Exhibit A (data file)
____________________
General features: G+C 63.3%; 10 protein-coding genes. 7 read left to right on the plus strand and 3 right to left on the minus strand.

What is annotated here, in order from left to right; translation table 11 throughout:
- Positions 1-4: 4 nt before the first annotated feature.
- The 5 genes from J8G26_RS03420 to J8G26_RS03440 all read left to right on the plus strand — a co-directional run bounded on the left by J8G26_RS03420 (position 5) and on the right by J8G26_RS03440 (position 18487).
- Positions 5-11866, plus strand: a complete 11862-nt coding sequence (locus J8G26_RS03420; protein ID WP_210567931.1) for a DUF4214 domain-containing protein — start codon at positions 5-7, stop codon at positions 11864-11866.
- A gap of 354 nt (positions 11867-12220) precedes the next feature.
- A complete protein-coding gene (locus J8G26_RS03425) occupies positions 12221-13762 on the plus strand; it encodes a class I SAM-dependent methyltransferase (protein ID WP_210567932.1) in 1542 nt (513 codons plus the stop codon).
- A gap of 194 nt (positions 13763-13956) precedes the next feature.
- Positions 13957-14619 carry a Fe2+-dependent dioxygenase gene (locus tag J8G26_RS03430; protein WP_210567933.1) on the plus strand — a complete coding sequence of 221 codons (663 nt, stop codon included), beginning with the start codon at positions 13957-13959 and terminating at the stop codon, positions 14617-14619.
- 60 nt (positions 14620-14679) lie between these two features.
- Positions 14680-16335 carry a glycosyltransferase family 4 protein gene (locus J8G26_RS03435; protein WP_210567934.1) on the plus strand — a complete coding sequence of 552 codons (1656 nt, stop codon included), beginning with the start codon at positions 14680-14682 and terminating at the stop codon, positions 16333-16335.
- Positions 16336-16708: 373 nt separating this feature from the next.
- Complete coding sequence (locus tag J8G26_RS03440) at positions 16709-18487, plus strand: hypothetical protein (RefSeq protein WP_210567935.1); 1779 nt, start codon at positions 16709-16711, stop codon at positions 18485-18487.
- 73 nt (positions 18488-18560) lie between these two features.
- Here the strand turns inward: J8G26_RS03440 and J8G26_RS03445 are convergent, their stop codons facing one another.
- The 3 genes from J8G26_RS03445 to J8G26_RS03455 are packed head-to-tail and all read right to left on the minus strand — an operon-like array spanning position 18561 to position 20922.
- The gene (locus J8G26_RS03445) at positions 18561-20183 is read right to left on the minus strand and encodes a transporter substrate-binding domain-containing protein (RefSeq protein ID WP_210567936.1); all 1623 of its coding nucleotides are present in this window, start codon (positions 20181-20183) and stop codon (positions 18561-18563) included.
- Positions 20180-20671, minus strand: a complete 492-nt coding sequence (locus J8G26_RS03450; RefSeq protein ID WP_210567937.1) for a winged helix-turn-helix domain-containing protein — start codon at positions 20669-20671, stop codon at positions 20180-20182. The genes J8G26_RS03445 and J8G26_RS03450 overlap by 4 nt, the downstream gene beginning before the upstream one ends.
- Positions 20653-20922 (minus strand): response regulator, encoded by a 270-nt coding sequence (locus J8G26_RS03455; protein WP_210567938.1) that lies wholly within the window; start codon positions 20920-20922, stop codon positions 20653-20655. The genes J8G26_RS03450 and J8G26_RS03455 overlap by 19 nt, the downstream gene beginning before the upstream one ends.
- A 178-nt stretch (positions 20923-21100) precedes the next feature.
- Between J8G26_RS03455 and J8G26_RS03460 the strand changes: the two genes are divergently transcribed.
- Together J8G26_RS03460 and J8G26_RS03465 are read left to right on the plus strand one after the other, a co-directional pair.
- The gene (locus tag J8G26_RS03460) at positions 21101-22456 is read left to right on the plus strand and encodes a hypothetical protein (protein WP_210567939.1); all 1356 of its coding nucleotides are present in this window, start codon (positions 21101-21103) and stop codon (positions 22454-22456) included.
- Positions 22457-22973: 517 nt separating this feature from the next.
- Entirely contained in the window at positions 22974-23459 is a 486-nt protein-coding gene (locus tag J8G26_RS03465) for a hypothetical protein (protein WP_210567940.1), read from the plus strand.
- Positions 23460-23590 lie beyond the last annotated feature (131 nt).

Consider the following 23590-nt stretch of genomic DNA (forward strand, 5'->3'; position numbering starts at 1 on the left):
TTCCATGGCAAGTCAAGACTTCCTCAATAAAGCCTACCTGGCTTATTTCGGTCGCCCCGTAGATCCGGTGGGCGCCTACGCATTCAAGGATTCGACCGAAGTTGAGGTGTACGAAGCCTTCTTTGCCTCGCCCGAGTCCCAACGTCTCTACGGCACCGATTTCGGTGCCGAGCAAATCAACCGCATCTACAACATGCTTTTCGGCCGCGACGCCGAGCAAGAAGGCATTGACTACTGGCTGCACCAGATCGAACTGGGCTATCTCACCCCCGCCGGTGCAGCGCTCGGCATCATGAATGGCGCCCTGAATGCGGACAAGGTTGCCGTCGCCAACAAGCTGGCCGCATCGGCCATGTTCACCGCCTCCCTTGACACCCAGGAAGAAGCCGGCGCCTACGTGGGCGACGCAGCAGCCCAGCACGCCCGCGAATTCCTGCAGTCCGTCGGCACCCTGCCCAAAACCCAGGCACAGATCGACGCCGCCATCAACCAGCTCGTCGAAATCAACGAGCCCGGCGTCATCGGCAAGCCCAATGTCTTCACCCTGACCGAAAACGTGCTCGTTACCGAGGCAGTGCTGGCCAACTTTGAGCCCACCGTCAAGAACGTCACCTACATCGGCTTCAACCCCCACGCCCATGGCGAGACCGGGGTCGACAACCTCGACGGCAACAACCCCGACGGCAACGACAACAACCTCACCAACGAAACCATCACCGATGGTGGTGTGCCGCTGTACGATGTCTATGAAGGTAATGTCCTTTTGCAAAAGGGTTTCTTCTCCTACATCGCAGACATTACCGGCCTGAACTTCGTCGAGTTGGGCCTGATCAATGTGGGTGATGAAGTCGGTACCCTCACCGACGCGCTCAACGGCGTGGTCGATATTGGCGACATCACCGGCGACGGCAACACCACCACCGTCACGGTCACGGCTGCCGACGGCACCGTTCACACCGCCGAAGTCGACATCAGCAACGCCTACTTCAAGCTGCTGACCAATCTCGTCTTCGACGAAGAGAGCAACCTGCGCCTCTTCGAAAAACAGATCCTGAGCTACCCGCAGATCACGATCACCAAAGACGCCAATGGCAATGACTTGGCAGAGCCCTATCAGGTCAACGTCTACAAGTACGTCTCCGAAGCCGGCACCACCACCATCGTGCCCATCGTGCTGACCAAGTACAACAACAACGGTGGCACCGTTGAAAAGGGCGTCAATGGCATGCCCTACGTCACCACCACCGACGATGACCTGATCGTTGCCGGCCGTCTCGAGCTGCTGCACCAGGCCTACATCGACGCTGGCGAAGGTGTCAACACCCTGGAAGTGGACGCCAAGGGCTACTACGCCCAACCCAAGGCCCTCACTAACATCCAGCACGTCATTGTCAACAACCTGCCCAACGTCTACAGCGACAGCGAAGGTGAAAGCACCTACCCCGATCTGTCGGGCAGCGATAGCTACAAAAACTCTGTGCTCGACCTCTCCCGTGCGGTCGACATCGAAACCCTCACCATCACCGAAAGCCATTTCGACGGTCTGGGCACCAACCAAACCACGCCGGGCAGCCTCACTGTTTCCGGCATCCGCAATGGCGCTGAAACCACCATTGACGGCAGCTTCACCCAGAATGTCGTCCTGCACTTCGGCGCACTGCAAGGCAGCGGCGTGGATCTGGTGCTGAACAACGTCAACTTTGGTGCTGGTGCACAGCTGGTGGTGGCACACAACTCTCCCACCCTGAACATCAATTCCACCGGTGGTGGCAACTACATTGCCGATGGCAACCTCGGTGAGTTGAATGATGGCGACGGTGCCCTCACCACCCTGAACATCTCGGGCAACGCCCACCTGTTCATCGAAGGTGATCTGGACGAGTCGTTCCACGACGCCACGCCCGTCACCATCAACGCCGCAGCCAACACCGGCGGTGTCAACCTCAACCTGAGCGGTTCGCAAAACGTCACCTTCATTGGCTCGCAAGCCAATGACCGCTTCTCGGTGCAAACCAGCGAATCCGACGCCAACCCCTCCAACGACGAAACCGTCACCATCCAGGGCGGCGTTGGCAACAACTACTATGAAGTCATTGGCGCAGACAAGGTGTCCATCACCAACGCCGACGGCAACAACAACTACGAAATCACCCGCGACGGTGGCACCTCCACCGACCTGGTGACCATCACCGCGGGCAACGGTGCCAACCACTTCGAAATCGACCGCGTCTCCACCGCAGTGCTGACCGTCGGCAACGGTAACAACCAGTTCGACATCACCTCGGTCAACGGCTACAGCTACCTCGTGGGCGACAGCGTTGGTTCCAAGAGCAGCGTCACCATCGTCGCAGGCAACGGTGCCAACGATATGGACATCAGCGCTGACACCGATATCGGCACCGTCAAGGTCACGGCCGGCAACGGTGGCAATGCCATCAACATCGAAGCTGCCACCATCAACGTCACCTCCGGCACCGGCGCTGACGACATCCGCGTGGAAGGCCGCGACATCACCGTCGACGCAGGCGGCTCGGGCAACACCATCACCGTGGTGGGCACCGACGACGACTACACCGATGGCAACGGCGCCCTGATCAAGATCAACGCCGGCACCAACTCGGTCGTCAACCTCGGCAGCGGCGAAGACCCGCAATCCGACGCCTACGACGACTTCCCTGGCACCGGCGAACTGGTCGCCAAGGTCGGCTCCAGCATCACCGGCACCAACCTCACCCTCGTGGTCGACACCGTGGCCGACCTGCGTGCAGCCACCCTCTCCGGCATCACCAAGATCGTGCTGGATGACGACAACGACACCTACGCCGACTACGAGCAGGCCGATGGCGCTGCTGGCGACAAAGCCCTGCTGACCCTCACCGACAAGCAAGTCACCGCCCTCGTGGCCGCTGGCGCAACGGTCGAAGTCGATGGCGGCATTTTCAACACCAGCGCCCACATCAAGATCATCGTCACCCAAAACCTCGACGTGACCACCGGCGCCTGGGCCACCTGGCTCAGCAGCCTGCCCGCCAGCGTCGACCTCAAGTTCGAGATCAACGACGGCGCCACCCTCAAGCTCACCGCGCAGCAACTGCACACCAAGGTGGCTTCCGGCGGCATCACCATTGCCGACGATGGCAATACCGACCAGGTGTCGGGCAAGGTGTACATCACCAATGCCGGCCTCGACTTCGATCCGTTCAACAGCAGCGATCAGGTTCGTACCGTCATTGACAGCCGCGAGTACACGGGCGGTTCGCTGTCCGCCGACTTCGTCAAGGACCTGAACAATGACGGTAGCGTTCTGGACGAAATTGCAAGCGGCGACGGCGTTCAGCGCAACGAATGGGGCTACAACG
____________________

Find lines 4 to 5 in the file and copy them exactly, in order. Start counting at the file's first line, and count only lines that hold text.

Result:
- The 5 genes from J8G26_RS03420 to J8G26_RS03440 all read left to right on the plus strand — a co-directional run bounded on the left by J8G26_RS03420 (position 5) and on the right by J8G26_RS03440 (position 18487).
- Positions 5-11866, plus strand: a complete 11862-nt coding sequence (locus J8G26_RS03420; protein ID WP_210567931.1) for a DUF4214 domain-containing protein — start codon at positions 5-7, stop codon at positions 11864-11866.